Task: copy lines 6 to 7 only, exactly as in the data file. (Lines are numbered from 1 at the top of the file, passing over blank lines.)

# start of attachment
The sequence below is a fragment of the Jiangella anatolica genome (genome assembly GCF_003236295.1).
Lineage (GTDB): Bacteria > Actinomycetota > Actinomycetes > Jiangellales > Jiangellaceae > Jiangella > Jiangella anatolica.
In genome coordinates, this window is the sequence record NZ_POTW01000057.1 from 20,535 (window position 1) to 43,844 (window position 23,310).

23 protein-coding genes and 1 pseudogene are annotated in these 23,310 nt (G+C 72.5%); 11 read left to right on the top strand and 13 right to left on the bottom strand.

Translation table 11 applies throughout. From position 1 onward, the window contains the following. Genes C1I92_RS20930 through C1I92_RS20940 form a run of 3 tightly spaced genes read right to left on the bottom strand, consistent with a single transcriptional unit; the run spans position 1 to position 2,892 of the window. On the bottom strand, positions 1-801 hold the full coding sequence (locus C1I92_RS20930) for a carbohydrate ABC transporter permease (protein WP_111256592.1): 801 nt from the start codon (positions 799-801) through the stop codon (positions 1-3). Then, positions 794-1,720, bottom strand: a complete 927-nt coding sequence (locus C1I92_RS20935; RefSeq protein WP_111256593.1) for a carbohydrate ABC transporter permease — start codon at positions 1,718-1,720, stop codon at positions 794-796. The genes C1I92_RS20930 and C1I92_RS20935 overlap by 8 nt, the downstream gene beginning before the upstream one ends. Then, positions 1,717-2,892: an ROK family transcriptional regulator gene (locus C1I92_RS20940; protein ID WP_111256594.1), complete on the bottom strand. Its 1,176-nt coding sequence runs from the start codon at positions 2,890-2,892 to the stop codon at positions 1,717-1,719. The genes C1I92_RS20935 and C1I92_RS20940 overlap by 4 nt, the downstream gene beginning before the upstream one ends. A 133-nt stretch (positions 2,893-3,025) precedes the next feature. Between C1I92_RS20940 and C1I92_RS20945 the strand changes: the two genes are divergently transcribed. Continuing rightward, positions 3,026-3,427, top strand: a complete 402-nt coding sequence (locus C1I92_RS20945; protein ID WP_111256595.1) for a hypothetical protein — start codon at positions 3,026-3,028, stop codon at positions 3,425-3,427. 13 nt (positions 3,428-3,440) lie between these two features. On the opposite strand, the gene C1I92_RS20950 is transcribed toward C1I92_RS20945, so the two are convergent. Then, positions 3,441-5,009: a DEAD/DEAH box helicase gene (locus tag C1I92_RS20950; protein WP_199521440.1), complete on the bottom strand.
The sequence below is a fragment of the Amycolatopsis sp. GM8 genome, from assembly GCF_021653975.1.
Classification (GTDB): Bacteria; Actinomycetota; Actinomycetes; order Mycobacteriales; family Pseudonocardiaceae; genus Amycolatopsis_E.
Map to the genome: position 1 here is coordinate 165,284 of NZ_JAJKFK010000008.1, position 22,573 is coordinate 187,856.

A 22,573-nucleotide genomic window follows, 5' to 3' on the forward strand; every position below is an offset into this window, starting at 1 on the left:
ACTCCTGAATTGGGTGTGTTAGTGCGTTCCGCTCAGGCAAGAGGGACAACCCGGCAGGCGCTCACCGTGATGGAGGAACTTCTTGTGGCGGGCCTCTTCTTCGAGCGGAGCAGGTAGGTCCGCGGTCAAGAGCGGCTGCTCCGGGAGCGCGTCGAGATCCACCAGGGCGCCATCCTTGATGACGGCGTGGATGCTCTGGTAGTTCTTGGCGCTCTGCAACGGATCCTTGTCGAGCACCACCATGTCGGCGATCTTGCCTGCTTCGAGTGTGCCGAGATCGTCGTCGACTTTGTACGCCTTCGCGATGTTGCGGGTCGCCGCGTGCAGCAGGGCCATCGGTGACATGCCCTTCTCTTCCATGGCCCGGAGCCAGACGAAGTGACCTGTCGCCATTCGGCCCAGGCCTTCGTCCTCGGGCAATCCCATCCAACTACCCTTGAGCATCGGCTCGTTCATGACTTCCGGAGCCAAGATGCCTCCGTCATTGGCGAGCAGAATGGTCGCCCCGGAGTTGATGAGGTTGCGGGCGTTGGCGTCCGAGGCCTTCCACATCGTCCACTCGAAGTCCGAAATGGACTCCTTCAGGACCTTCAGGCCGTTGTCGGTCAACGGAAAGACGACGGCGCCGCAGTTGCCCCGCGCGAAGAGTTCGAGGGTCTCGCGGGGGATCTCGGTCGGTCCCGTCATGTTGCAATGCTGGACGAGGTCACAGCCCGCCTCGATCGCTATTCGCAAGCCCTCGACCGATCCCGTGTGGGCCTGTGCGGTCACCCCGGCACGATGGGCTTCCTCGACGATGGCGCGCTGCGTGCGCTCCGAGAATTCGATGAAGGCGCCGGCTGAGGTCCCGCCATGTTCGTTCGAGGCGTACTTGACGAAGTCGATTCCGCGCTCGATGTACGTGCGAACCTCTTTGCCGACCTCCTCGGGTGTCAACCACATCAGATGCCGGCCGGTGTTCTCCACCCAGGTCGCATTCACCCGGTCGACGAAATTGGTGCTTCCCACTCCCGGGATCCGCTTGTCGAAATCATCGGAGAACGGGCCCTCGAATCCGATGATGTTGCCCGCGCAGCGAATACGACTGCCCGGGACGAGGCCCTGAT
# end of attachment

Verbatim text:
The sequence below is a fragment of the Amycolatopsis sp. GM8 genome, from assembly GCF_021653975.1.
Classification (GTDB): Bacteria; Actinomycetota; Actinomycetes; order Mycobacteriales; family Pseudonocardiaceae; genus Amycolatopsis_E.